Plasmonically-powered hot carrier induced modulation of light emission in a two-dimensional GaAs semiconductor quantum well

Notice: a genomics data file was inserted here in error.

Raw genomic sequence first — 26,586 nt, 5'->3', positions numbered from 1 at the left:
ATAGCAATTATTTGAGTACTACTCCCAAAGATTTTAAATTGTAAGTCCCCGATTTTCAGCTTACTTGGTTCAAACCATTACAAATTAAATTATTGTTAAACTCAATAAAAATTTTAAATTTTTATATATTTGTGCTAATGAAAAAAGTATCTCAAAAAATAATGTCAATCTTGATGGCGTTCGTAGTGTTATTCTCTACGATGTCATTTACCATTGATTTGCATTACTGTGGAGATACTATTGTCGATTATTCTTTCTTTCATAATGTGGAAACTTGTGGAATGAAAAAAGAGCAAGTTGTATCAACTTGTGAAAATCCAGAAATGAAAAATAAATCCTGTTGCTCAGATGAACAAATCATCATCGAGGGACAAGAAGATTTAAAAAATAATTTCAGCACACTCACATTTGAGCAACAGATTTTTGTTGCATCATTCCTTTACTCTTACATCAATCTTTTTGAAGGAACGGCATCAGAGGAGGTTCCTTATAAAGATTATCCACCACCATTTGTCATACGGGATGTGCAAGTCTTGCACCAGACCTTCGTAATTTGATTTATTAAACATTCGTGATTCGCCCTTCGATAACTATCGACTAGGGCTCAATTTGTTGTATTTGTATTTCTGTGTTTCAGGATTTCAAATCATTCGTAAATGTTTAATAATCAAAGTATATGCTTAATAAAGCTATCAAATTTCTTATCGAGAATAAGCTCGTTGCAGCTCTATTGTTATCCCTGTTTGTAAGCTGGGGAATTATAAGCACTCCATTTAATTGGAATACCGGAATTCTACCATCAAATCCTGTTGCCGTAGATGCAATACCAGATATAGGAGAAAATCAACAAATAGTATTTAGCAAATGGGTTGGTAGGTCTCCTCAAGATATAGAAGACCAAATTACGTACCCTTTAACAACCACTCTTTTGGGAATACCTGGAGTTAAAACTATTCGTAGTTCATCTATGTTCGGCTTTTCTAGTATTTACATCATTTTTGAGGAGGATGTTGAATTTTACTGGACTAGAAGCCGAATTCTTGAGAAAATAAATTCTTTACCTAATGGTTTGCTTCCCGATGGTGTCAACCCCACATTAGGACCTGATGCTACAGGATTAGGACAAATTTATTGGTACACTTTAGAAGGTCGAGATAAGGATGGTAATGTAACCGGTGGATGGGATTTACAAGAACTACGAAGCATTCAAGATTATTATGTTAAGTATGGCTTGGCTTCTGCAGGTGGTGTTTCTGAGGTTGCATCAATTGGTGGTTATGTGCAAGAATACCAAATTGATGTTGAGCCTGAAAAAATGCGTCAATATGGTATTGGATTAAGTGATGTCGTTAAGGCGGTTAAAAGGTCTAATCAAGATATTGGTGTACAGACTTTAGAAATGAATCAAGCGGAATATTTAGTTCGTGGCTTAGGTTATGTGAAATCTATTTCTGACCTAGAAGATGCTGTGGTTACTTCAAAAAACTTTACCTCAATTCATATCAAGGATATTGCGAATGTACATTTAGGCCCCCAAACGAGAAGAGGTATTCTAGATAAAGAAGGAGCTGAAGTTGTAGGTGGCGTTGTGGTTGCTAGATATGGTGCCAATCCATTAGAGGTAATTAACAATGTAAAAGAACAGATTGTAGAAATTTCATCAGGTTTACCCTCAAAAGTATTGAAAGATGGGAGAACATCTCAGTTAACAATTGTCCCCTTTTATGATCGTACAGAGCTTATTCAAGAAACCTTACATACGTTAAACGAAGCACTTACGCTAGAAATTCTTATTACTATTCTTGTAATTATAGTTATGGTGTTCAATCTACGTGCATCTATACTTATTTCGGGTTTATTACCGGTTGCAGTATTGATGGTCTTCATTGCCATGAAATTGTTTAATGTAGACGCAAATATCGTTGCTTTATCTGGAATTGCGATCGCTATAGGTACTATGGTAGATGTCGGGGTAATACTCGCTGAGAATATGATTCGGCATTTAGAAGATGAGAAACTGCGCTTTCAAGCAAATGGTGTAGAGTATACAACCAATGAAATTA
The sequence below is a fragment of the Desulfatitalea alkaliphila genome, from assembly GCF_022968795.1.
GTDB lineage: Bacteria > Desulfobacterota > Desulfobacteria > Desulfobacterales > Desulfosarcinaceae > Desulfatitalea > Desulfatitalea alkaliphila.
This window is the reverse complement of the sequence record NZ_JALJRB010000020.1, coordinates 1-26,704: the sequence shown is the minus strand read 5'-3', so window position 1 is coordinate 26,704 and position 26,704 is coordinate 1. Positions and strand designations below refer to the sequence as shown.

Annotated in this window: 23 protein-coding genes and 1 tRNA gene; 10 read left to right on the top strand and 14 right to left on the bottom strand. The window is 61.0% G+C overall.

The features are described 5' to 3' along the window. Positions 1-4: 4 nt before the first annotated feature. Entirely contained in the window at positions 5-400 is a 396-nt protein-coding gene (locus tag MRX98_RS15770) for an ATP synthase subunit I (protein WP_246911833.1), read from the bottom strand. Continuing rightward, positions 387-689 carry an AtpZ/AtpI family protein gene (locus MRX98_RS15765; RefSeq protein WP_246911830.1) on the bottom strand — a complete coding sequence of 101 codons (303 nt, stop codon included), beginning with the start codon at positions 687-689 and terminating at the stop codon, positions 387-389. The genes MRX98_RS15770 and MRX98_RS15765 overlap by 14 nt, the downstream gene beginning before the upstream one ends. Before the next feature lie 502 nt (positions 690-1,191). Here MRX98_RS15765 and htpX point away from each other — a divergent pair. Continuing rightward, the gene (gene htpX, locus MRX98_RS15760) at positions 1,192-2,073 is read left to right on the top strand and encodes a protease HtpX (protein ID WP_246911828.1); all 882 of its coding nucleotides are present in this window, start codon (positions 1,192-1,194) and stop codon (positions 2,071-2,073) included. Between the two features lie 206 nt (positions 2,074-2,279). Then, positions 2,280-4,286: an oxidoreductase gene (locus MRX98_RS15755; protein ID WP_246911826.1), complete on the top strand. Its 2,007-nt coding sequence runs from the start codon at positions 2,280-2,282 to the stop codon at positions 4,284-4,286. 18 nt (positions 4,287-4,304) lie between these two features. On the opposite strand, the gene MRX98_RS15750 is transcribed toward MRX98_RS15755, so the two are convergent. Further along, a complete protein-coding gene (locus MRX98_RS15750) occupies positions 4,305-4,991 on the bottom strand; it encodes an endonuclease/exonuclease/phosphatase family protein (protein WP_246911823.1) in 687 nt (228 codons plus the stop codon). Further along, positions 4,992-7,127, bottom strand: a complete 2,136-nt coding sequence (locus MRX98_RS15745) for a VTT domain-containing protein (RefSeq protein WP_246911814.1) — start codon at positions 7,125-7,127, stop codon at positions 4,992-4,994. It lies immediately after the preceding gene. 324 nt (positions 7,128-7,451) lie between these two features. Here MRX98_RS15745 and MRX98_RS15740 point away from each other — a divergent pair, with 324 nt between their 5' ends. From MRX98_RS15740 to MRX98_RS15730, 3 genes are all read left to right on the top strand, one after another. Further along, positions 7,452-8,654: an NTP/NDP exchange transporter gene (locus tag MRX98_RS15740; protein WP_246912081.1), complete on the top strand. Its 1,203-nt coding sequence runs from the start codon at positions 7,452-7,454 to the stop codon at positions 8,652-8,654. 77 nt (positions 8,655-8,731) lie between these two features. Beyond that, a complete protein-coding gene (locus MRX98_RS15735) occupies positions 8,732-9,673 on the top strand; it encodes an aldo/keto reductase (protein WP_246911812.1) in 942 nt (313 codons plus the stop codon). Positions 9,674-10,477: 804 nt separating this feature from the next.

A hot-electron-enabled route to controlling light with dissipative loss compensation in semiconductor quantum light emitters has been realized for tunable quantum optoelectronic devices via a two-species plasmon system. The dual species nano-plasmonic system is achieved by combining UV-plasmonic gallium metal nanoparticles (GaNPs) with visible-plasmonic gold metal nanoparticles (AuNPs) on a near-infrared two-dimensional GaAs/AlGaAs quantum well emitter. It has been demonstrated that while hot carrier-powered charge-transfer processes can result in semiconductor doping and increased optical absorption, photo-generated carrier density in the quantum well can also be modulated by off-resonant plasmonic interaction without thermal dissipation. Merging these essential emitter-friendly optical characteristics in the two-species plasmon system, we effectively modulate the frequency of the emitted light. The wavelength of the emitted light is tuned by the plasmonically powered hot electron process induced by the AuNPs with a 10-fold emission enhancement induced by the GaNPs. The additional plasmonic element provides functionality to achieving an active plasmonic light emitter that is otherwise far from reach with conventional single plasmonic material-based semiconductors.
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